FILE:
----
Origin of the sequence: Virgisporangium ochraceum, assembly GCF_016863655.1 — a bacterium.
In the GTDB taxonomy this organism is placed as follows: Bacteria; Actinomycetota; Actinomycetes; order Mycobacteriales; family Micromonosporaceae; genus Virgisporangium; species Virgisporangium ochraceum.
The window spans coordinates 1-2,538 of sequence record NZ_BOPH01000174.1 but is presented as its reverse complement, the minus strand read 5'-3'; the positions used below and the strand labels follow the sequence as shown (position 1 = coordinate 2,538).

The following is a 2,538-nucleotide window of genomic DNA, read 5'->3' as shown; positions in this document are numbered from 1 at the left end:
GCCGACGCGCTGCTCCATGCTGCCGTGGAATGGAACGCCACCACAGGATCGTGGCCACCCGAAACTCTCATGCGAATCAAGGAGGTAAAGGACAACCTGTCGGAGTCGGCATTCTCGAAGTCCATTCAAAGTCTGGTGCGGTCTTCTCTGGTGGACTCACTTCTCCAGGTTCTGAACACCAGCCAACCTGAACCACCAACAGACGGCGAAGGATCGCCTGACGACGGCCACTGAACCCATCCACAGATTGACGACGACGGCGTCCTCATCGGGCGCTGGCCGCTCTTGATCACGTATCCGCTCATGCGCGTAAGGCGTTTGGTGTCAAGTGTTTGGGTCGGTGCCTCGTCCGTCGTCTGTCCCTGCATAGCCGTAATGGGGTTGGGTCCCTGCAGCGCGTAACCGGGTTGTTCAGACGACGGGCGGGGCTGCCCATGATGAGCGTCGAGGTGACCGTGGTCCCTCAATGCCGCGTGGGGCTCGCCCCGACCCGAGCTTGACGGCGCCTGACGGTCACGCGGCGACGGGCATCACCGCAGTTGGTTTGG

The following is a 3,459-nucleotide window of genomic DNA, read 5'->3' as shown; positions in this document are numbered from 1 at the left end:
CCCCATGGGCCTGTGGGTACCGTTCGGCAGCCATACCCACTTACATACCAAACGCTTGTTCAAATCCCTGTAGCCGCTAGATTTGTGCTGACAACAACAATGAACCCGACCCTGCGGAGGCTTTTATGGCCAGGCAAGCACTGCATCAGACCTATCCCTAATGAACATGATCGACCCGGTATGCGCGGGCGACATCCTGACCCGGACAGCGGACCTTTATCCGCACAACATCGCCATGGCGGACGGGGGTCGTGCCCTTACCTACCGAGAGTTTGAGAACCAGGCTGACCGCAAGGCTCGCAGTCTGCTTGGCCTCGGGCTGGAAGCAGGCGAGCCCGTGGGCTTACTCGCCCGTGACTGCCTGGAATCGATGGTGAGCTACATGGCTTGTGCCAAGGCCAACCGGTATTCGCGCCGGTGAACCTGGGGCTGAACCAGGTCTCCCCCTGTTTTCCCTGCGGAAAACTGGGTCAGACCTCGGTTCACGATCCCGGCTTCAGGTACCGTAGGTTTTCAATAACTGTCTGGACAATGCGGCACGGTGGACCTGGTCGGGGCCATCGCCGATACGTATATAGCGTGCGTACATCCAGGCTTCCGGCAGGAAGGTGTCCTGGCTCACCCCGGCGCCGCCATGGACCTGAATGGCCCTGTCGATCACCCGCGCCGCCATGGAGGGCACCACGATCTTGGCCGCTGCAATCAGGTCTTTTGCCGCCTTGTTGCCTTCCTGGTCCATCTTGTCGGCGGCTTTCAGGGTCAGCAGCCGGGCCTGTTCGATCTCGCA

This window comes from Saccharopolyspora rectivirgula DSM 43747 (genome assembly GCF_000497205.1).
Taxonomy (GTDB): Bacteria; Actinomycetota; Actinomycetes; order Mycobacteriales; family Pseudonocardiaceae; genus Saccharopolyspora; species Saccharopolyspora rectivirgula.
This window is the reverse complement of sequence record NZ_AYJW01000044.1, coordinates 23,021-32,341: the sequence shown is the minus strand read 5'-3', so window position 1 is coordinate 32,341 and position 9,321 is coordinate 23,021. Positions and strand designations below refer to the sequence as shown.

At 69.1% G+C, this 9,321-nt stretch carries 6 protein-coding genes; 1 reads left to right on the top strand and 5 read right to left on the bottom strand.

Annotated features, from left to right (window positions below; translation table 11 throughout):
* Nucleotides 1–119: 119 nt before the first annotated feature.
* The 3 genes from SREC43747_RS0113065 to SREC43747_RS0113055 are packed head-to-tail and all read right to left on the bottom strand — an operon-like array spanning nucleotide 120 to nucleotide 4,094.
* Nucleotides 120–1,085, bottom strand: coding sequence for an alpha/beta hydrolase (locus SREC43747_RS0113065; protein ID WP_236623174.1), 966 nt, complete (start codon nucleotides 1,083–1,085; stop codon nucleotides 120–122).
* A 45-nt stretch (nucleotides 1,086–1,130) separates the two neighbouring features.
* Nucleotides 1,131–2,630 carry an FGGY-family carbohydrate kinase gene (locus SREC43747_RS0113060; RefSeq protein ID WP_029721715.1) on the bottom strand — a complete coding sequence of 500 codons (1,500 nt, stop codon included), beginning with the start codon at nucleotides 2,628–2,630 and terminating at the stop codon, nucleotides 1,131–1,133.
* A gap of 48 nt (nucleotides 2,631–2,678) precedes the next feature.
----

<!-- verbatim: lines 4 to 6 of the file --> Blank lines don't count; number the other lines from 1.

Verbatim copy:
The following is a 2,538-nucleotide window of genomic DNA, read 5'->3' as shown; positions in this document are numbered from 1 at the left end:
GCCGACGCGCTGCTCCATGCTGCCGTGGAATGGAACGCCACCACAGGATCGTGGCCACCCGAAACTCTCATGCGAATCAAGGAGGTAAAGGACAACCTGTCGGAGTCGGCATTCTCGAAGTCCATTCAAAGTCTGGTGCGGTCTTCTCTGGTGGACTCACTTCTCCAGGTTCTGAACACCAGCCAACCTGAACCACCAACAGACGGCGAAGGATCGCCTGACGACGGCCACTGAACCCATCCACAGATTGACGACGACGGCGTCCTCATCGGGCGCTGGCCGCTCTTGATCACGTATCCGCTCATGCGCGTAAGGCGTTTGGTGTCAAGTGTTTGGGTCGGTGCCTCGTCCGTCGTCTGTCCCTGCATAGCCGTAATGGGGTTGGGTCCCTGCAGCGCGTAACCGGGTTGTTCAGACGACGGGCGGGGCTGCCCATGATGAGCGTCGAGGTGACCGTGGTCCCTCAATGCCGCGTGGGGCTCGCCCCGACCCGAGCTTGACGGCGCCTGACGGTCACGCGGCGACGGGCATCACCGCAGTTGGTTTGG

The following is a 3,459-nucleotide window of genomic DNA, read 5'->3' as shown; positions in this document are numbered from 1 at the left end: